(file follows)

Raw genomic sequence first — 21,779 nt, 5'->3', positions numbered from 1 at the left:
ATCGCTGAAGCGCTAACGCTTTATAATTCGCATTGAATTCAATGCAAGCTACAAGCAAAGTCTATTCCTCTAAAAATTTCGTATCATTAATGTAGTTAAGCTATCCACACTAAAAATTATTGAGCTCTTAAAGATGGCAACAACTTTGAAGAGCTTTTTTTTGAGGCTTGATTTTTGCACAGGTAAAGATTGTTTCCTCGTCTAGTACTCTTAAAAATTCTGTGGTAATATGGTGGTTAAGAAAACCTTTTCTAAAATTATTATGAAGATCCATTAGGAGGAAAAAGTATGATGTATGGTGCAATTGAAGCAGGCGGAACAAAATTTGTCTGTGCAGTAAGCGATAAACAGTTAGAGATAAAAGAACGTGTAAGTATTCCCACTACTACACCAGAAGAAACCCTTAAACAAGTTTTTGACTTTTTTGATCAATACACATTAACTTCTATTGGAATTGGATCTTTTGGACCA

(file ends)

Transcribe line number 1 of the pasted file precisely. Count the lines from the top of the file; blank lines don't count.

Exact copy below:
Raw genomic sequence first — 21,779 nt, 5'->3', positions numbered from 1 at the left: